Congress interim president Sonia Gandhi would certainly have been jolted by the joint letter sent by 23 senior Congress leaders. But by offering to resign immediately, Sonia has blunted the sting. In 2004, she turned pressure from her party to accept Prime Ministership into a moral victory by gifting the post to Manmohan Singh. Again under pressure from her party, this time she is aiming for a political victory instead, not for herself but the dynasty. The pressure is on her to step away and let a full-time regular president be appointed. There is implicit and explicit criticism of the manner in which the Gandhi family is running the party despite the challenge posed by a relentlessly aggressive BJP. But she is forcing the party to bow to the Gandhi family. Again.
She has the pro-changers on the backfoot. By immediately offering to resign as soon as the news of the joint letter became public, she has prevented momentum from building in favour of the pro-changers against herself and son Rahul. She has forced the party to take sides and as is evident, most of the leaders who really count in party affairs and who owe their positions to her or are fearful of dissidents rocking their cart are throwing their lot in with her, and perhaps a little less effusively for Rahul.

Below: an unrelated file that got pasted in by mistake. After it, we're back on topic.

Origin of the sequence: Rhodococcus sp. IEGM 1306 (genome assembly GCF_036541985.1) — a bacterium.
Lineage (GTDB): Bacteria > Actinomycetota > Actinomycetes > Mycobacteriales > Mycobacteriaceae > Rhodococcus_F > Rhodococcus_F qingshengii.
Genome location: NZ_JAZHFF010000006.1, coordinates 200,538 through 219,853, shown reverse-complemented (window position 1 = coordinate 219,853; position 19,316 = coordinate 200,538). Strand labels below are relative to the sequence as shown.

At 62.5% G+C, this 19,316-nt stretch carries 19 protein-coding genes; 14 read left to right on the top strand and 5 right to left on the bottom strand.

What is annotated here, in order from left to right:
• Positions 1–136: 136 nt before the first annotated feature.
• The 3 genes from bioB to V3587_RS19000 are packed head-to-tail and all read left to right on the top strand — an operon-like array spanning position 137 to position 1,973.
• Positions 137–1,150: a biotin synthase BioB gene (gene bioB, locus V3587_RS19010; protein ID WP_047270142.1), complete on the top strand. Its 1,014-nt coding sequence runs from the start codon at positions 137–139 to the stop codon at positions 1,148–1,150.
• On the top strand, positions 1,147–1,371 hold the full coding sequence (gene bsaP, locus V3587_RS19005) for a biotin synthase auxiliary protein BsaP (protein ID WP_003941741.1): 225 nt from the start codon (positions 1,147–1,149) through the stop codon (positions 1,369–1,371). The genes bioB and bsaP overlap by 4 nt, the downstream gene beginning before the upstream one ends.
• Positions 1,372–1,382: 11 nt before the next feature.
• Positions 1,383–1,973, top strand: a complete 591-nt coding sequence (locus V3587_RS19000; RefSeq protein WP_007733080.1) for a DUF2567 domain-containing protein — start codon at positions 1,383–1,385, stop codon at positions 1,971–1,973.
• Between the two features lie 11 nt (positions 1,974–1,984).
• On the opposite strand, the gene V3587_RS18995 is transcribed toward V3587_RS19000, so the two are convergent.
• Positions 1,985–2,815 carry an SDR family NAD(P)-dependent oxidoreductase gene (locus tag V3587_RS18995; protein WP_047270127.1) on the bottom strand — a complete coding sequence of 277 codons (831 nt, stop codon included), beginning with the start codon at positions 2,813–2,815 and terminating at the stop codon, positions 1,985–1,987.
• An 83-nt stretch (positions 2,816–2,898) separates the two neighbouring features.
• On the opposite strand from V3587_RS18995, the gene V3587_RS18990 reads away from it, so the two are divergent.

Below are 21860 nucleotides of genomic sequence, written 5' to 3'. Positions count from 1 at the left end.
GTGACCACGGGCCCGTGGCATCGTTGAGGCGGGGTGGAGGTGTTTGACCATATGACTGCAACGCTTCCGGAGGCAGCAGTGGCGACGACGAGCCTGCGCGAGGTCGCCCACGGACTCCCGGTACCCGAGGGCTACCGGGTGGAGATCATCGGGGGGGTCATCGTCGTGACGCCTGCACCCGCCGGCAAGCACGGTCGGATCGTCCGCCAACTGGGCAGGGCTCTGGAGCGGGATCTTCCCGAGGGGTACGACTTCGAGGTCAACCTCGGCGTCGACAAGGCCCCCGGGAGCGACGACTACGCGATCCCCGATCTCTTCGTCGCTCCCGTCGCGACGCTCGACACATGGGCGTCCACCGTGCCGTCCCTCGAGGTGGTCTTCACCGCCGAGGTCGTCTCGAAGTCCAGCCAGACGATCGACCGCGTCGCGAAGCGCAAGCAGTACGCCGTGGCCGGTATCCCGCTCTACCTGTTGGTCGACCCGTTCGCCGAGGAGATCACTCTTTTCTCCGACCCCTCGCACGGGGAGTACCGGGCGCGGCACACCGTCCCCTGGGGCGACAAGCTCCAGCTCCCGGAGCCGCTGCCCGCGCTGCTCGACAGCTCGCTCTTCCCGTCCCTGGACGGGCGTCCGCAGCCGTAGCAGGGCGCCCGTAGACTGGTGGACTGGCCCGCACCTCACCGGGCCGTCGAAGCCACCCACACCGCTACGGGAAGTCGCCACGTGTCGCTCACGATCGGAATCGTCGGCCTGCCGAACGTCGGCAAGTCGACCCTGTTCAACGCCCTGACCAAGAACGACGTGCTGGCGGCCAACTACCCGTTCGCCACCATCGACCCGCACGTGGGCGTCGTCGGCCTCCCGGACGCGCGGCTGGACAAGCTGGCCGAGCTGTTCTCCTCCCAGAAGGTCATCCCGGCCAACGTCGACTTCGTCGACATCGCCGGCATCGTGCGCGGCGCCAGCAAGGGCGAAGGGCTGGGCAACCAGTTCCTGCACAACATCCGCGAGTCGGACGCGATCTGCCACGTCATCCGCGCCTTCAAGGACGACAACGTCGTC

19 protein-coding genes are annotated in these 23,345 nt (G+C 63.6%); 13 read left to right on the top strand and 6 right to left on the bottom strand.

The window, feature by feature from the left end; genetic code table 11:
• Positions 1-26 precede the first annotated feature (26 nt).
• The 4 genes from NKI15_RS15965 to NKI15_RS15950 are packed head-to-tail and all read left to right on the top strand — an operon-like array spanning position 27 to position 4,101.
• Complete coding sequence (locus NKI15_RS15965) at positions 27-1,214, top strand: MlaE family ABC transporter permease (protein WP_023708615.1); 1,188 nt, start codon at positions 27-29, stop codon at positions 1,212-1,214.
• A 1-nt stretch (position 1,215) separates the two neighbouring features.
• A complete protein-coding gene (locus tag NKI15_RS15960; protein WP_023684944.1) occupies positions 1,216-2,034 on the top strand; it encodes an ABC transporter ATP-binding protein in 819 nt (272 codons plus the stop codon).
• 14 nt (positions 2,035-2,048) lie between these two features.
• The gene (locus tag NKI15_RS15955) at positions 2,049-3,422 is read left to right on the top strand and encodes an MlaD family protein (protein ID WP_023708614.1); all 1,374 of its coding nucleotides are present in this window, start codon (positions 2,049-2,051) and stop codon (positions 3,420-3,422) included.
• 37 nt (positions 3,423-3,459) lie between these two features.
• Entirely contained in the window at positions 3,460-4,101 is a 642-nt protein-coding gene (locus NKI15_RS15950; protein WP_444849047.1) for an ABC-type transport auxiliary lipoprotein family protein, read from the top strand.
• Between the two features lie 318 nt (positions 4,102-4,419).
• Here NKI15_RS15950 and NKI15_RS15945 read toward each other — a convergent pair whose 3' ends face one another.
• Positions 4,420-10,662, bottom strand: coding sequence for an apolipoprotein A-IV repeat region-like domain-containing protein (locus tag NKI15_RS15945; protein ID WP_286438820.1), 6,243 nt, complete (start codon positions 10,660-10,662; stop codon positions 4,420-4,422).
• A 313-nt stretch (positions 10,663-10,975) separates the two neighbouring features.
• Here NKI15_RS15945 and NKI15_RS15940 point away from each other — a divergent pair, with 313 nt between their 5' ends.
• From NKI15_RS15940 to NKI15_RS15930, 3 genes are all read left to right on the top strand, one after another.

Other than Bhupinder Singh Hooda, none of the other 23 leaders have a mass base. However, all of them including Hooda reached the zenith of their careers during UPA-2. Some like Shashi Tharoor and Manish Tewari are Lok Sabha members and younger than the rest but even they made their mark during UPA-2. Other signatories like Ghulam Nabi Azad, Jitin Prasada, Kapil Sibal, etc have been sidelined by Rahul’s coterie. The likes of Veerappa Moily and Prithviraj Chauhan may be ex-CMs but have little clout even in their states. In contrast to this sorry lot apart from Hooda, leaders with mass base, clout in state unit and currently chief ministers like Ashok Gehlot, Amarinder Singh, Bhupesh Baghel, DK Shivakumar, Ramesh Chennithala and Siddaramaiah have been vocal for continuation of the Gandhi leadership.
Even somebody like Adhir Ranjan Choudhary who last month criticised Congress’s social media protests and bemoaned the failure to take to the streets has steered clear of the pro-changers. Sonia Gandhi may win this round for her son but each such hollow victory in a feckless party is also chipping away at the Gandhi charisma, already eroded among voters. It is the umpteenth opportunity to come good that Sonia and the dynasty’s supporters are offering to Rahul. Perhaps, he is not cut out for politics, especially what is required while in opposition or to rebuild the party from scratch. This could be his last chance.
DISCLAIMER : Views expressed above are the author’s own.